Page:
MARC FABER: Could be in some cases. In some cases the banks are more leveraged and national banks or the GDP of these countries, unlike the US, do not support a bailout. I'd like to point out in the US we have now an additional problem coming out. Commercial real estate, and then rising unemployment, rising default rate and globally, we have the credit default swap that is still a time bomb and the whole derivatives market, that is another time bomb. Then in the US, just in the last few days, the following has happened. Last week the S&P the stock market was down something like 18 per cent. But in the past when the stockmarket was down, Government bonds in the US rallied. But in the last couple of days this hasn't happened. The bond market was also weak. Obviously, if the Government bails out the entire system, the credit of the Government diminishes and in my opinion Treasury bonds in the US should already be rated as junk bonds. I'm sure the US Government will eventually go bankrupt. Maybe not tomorrow, but as far as the eye can see, we will have deficits in the US Government, deficits of more than $1 trillion annually.

    TONY JONES: Let me ask you this, Gordon Brown is obviously so concerned that he's now calling for a new Bretton Woods conference. It was, of course, in 1944 and restructured the way in which the economies related to each other financially. Do we need something like that again now? Have we reached the emergency that we had in '44?

    MARC FABER: Well, personally I think that Mr Gordon Brown is totally unacceptable as a politician and also as a business leader and as a, or as essentially a Treasury Secretary. And he contributed meaningfully to the current crisis, as did Mr Bernanke and as did Mr Greenspan by turning their eyes away from the development of the CDS market from the CDO market and not supervising financial institutions sufficiently and printing money and leading to this huge debt growth, in particular in Britain in the household sector. So that these clowns are now supposed to bail us out is a total joke. I think what they should have done is having a conference already 10 years ago and discuss why is it that credit growth is so strong and that we have these asset bubbles that develop in various markets at different times? And at that time, they should have tightened monetary policies and not only targeted core inflation, but also targeted debt growth and money supply growth.

    TONY JONES: You've actually said there is a housing asset bubble in Australia, and also you pointed to the household debt of ordinary Australians as being a huge future problem.

    MARC FABER: For sure.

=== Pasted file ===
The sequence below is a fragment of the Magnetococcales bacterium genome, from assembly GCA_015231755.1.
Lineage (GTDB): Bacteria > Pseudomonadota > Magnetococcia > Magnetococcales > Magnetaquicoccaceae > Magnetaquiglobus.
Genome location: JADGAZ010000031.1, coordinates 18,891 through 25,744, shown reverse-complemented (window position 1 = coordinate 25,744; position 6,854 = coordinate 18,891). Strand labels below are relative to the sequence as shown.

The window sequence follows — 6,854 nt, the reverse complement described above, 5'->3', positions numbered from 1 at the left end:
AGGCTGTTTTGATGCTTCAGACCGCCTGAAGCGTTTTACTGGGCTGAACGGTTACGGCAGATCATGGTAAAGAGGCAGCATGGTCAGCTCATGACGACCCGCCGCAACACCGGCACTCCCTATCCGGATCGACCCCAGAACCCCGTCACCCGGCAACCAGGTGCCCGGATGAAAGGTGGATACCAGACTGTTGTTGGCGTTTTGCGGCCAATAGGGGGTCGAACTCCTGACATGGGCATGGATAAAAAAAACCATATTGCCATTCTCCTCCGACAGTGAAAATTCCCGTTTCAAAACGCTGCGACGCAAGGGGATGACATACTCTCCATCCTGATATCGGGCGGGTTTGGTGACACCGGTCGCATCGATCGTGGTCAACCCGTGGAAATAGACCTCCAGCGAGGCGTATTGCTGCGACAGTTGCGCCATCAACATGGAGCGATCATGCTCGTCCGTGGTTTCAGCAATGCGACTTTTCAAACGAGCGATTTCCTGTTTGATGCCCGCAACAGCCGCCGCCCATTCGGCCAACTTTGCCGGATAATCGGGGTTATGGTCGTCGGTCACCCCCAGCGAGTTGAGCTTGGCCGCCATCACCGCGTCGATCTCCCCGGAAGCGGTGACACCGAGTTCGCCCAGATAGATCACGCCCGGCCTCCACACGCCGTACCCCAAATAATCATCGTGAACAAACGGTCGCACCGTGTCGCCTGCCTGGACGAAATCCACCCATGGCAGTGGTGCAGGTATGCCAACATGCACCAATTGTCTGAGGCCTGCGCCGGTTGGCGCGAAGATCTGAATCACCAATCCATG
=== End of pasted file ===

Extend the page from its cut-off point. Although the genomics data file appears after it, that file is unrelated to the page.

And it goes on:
TONY JONES: Do you think Australia is going to get swept up to the same degree, or are we insulated?

    MARC FABER: No, I think probably even worse, because don't overlook the fact the US is in very bad shape, but very simply put ... here, I oversimplify, the US doesn't produce anything, it consumes. So if consumption goes down in the US, Okay, Americans become a bit slimmer, that's very good if the obesity rate drops in America and they consume less electronics, they drive around a little bit less, it's not the end of the world. But the translation mechanism goes then into the producers for America. Notably, China and other Asian countries that then have falling industrial production and diminishing exports to the United States. And, therefore, their demand for raw material goes down and so the Asian economies are like a warrant on the US economy. When the US does well they do particularly well, and when the US does badly they're hit very hard and that then goes through to the resource producers, to OPEC, to Russia, to Australia and these countries in my opinion are actually quite vulnerable, especially given the large foreign debt of Australia.

    TONY JONES: We're also already, in fact,
    hearing that some steel mills in China are cutting demand for iron ore. They're actually calling on smaller miners in Australia to actually postpone delivery of orders. Do you think that will spiral, get worse?

    MARC FABER: Yeah, I think so, because if you look at the global synchronised boom 2001 2007 it began in the US and then it led to strong growth in China and as China was growing strongly, the industrial production went up, exports went up and then capital spending went up very substantially. And when capital spending picks up, then obviously the demand for commodities does not only go up because of local consumption and industrial production, but because of the capacity expansion. And when the recession comes the expansion is cut down and that leads to a slump in the demand for commodities. We've seen the Baltic Dry Index collapse, oil prices drop from close to $150 a barrel to around 80. Of course it will hit Australia, and very badly so.

    TONY JONES: You've also pointed, and I'd mentioned this before to the asset bubble in housing prices in Australia. Are we, in this country, do you think, due for a major correction?

    MARC FABER: Yes, I think so, major correction. Because if you look back at Australia we always had booms and busted and they tended actually to be more pronounced than in the United States. So I think we had a colossal boom in home prices and to some extent, also in commercial real estate in shopping malls and so forth and that will go in reverse. It is very difficult to call the bottom, but I think these things take time and if you look at Japan, we peaked out in 1989 on the Nikkei at 39,000. We're now at 9,000 or so. So it can take a very long time and I think this crisis will be a crisis, a milestone in economic history. The way people used to ask, "Are you born before 1929 or after 1929, or before the World War II, or after World War II?" People will ask in future, "Were you born before 2007, or after 2007?"

    TONY JONES: Well Marc Faber, living up to your gloomy reputation there, I'm afraid. We thank you for your reality check, however, and we'll hopefully speak to you again in the short term. Thanks for joining us.